Council gets the blues

Don’t cancel your IT maintenance contract is the moral of this story. The city council in Wilkes-Barre, Pennsylvania last year dropped its $850-a-month maintenance contract on its 20-year-old IBM AS/400 mainframe because it believed using PCs would be cheaper. Then, on April 15, the system crashed, making tax data inaccessible. Five council staff have been busy typing more than 25,000 names, addresses and tax information on to two PCs -- a job that could take six months.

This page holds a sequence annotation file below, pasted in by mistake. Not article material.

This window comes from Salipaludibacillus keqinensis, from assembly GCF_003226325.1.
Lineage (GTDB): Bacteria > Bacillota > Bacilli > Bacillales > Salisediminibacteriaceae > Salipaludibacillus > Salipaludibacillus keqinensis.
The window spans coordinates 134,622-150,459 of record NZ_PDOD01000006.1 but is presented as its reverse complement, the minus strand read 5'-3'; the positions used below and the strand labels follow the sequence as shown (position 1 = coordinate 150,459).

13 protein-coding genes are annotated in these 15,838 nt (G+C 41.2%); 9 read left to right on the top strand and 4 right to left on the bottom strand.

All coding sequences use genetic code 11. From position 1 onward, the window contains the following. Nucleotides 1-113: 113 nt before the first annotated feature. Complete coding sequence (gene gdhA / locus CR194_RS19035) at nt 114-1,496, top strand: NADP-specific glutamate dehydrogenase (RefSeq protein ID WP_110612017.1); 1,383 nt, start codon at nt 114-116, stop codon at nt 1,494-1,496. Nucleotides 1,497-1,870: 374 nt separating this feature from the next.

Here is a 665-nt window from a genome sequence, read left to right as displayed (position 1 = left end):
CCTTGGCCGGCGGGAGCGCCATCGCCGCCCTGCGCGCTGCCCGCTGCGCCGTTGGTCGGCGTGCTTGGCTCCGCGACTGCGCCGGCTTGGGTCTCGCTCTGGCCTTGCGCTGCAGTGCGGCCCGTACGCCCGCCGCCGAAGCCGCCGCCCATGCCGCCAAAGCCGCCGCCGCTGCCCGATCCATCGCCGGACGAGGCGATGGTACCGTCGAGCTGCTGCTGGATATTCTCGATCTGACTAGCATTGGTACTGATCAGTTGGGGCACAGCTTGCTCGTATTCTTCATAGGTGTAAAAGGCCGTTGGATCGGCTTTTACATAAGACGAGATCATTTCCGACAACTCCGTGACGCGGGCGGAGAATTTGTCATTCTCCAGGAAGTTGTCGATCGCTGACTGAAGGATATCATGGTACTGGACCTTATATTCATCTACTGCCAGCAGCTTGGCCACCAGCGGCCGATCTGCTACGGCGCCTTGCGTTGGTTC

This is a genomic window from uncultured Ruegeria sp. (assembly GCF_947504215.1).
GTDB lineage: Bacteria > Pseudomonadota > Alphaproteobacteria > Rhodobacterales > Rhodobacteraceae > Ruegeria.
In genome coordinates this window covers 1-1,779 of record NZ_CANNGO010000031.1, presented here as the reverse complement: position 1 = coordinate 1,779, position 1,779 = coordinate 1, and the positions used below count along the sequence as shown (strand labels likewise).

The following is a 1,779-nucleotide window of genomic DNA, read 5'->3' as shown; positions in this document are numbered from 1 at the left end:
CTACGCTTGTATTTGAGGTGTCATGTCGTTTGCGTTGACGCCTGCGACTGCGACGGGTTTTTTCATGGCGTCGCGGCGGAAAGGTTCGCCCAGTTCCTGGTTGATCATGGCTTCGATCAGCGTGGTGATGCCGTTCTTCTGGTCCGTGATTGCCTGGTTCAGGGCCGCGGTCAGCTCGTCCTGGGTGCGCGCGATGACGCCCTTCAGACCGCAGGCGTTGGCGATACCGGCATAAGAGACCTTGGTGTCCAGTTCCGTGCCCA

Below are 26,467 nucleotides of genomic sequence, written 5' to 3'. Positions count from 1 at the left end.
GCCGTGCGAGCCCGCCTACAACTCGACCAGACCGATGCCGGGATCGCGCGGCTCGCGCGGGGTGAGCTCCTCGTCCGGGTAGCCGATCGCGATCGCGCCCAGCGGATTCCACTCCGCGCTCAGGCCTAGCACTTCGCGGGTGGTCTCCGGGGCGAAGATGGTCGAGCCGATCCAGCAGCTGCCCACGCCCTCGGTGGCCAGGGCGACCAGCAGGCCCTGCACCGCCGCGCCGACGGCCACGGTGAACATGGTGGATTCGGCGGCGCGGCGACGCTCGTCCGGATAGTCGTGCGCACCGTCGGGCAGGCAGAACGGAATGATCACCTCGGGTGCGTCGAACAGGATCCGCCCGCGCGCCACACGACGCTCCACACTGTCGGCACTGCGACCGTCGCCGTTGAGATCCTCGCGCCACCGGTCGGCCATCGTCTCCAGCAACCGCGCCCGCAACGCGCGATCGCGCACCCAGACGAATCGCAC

Since publishing the story, the Wilkes-Barre Times-Leader newspaper has received letters from computer specialists saying maintenance agreements are vital for old mainframes. They liken the council’s policy to staging a desert crossing without a spare tyre, saying heads should roll.

Blame Canada

With echoes of the John Davy story still rattling around the country's watercoolers, talk in our office -- well, email, actually -- turned to what else had come out of Canada that the rest of the world would want to hand back if it could (it was a slow Friday afternoon). Suggestions included Alannah Myles (Black Velvet -- lyrics available here -- was being hummed around the building), Alanis Morissette (random song generator here), Jim Carrey and Shania Twain. Neil Young was defended by the resident Canadian. No one mentioned Michael J Fox.

Endless summer